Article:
New EU Internet Legislation 2022 – A Case of Hurry Up & Wait

Between the Russia-Ukraine misinformation and cyberwar campaigns on one side, and monopolies by US companies like Meta, on the other, EU legislators need to agree – and fast –  on new online laws that will protect both EU citizens and their markets from foreign interference.

The European Commission under Von der Leyen wants to make “Europe fit for the digital age.” That may be easier said than done, what with big tech companies clinging to their privileged market positions, and privacy pundits constantly drawing attention to legislative language that may impose upon fundamental freedoms.

As the stakeholders wage a long drawn-out “battle of letters”, we may as well use the time to get some clarity on what the new EU laws could mean for us average Joes. 

For example, will the DSA’s misinformation and dark patterns obligations kill free speech on social media. Does CSAM spell the end of… end-to-end encryption? 

Here’s the latest from the EU legislative frontline.

Picking Up The Conversation in September

In both her State of the Union speech, and in an accompanying letter of intent, President Von der Leyen stressed the importance of cybersecurity. This was echoed a week later when the European Commission finally published the Cyber Resilience Act, the long-awaited legislation on IoT security. This month has also seen renewed discussion around digital identity (eIDAS), and the Data Act. 

Some important acts to keep an eye on include:

CSAM Regulation – Early Days

While still in its infancy, this new regulation aims to set uniform rules to keep CSAM (child sexual abuse material) off mainstream online services. 

That means first detecting it… but whatever’s used to detect one type of content can just as easily be used to detect another kind. This has set alarm bells ringing for rights groups and Member States alike.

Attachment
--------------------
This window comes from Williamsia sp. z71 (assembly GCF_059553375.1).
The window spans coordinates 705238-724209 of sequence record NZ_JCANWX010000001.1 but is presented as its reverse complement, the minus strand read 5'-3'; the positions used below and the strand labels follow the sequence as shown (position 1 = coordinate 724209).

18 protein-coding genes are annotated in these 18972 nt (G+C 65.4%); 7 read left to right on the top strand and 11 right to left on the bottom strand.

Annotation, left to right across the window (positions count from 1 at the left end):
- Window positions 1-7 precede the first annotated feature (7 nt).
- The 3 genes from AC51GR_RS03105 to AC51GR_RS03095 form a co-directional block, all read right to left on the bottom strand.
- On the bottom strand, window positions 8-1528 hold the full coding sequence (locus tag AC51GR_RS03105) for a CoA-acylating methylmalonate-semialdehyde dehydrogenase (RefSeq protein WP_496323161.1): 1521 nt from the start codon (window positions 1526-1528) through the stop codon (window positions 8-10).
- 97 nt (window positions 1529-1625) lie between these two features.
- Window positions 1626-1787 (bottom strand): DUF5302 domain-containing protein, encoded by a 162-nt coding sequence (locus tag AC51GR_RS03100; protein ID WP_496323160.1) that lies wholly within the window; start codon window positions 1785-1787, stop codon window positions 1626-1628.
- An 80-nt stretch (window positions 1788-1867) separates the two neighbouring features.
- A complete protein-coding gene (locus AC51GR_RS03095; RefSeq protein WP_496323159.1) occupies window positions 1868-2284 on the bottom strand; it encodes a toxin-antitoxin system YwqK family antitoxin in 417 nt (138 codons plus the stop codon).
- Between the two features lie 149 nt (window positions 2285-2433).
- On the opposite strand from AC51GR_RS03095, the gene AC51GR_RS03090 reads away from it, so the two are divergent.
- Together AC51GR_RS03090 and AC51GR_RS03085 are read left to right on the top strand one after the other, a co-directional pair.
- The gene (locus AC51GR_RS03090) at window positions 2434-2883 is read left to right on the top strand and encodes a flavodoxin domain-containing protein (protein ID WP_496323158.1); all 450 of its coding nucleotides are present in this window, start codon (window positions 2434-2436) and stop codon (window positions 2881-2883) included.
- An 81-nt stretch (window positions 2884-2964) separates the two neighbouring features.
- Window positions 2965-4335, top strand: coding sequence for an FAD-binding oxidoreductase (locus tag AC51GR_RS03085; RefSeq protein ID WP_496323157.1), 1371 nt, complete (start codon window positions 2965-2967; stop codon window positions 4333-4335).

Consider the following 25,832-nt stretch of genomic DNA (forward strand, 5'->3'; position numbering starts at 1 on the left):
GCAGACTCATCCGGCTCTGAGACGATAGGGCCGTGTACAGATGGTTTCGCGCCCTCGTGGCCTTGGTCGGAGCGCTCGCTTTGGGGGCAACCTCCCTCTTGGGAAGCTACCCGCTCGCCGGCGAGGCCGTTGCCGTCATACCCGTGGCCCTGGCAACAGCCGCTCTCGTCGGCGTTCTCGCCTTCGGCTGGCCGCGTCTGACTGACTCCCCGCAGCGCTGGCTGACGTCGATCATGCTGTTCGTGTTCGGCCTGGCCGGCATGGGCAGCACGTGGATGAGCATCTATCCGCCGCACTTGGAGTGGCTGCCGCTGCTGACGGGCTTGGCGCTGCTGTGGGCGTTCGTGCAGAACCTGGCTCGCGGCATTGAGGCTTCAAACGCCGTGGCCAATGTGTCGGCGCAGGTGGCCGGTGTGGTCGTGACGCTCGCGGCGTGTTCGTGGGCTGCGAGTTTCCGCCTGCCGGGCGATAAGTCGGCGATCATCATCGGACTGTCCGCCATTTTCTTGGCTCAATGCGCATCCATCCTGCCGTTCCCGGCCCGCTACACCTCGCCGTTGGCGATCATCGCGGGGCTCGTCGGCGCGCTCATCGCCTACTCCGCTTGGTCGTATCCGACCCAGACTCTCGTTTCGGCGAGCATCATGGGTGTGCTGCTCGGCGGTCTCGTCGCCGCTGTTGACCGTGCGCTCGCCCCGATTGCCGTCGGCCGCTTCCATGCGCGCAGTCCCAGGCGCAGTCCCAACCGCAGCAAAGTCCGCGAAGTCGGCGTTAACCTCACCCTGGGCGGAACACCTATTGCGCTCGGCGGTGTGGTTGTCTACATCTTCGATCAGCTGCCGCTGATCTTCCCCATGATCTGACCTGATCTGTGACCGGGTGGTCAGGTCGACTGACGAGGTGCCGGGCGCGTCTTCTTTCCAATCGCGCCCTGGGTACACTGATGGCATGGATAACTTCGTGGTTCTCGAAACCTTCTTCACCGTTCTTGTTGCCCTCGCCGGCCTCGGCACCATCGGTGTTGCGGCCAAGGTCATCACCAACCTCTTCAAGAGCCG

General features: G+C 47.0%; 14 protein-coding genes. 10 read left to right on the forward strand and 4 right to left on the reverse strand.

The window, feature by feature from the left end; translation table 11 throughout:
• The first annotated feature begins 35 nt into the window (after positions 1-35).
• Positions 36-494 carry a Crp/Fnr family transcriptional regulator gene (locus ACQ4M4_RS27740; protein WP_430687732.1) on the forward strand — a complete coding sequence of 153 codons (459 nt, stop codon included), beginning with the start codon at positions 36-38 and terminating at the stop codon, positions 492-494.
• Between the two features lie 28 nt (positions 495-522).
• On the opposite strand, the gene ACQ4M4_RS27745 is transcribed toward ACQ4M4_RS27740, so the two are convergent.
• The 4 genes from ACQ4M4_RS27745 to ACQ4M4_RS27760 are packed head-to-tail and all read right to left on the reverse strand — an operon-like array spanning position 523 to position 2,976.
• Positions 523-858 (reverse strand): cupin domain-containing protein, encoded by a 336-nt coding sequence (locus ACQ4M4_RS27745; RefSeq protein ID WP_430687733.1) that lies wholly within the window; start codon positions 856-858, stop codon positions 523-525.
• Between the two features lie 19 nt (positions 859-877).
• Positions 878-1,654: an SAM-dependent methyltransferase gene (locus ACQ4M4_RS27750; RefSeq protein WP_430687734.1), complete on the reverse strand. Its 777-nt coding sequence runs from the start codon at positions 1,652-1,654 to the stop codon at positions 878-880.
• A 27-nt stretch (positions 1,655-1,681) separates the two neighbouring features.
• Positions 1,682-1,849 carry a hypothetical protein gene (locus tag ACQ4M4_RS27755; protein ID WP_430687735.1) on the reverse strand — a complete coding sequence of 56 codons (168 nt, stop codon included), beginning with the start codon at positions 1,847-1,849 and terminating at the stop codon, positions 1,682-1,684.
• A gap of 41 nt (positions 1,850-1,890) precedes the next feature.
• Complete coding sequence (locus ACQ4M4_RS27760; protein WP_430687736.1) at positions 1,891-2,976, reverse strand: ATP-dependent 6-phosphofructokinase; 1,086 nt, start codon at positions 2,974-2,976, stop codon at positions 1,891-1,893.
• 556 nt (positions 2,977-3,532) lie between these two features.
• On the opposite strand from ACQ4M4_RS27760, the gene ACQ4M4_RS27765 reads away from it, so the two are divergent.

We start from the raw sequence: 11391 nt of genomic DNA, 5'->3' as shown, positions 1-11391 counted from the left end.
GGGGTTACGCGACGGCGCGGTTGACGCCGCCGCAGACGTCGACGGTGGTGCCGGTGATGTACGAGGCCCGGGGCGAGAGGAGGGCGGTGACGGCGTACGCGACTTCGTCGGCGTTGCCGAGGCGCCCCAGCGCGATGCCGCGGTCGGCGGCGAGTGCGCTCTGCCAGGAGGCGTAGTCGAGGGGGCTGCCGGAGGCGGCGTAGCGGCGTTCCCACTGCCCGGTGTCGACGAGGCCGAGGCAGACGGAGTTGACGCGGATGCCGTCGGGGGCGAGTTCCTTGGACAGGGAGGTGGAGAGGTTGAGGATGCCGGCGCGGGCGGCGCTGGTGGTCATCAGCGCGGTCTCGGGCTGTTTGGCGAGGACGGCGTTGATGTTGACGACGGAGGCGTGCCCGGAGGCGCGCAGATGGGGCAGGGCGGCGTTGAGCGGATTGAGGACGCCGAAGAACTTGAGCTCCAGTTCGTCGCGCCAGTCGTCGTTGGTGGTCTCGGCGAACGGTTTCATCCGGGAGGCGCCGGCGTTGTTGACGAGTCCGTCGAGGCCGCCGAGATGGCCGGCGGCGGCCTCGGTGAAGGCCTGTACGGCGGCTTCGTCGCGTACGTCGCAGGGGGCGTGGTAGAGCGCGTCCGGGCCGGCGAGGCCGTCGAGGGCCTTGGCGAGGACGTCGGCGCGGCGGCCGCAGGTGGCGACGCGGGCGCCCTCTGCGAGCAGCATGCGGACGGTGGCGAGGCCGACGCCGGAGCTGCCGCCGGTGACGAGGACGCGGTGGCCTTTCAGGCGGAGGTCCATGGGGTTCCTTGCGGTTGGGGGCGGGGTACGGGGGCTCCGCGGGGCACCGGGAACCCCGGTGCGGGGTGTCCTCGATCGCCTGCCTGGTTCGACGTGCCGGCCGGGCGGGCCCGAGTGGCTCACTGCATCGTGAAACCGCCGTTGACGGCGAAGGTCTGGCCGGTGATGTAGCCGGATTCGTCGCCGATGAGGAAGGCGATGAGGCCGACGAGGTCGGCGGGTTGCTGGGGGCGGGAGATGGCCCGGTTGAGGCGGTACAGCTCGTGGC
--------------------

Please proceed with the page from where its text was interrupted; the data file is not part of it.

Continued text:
As Member States consider their positions, privacy pundits and top tech companies warn that the EU CSAM scanning law could outlaw end-to-end encryption on messaging apps like iMessage, WhatsApp, and Signal.

“Incredibly disappointing to see a proposed EU regulation on the internet fail to protect end-to-end encryption,” tweeted WhatsApp chief Will Cathcart. “This proposal would force companies to scan every person’s messages and put EU citizens’ privacy and security at serious risk.”  

Digital Services Act (DSA) &  Digital Market Act (DMA) – Imminent 

Just moments away from being signed into effect, the DSA and DMA together form a new set of online rules for the whole EU.

Aimed at creating a safer and more open digital space, the acts have been lauded as “game-changing”, “far-reaching”, and “ambitious”. They could also make a big dent in big tech’s ad-supported bottom line.

The DSA will require online services to take a harder line on misinformation, dark patterns and online ads, potentially banning targeted ads on social media altogether. 

The DMA, on the other hand, aims to reduce the power of major platforms to make space for new (preferably EU) players. 

Despite concerns over who defines “misinformation”, and big tech’s outcry about the laws’ heavy-handedness and discrimination against American companies, the two acts are expected to be published in the EU’s ‘Official Journal’ sometime in October and enter into force 20 days later. 

How New EU Legislation Gets Passed

Painfully slow, at best. From its early days, internet governance and legislation has followed a collaborative “multi-stakeholder model” involving input from governments, businesses, civil society groups, individuals, and more.

As democratic as this sounds, it also means the legislation approval process tends to move at a snail’s pace. While we wait for further clarity, take control of your own data security with tools like CyberGhost VPN.  

Protect Your Private Information No Matter What

As the legislative foundation shifts unnervingly beneath our feet, defend your security and privacy now and in future with CyberGhost VPN. 

Our VPN encrypts your internet traffic so no one can snoop on your online activities or use your data without your permission. CyberGhost VPN also hides your IP so nothing can be traced back to your real location, and you can take the best of the EU internet with you wherever you go. 

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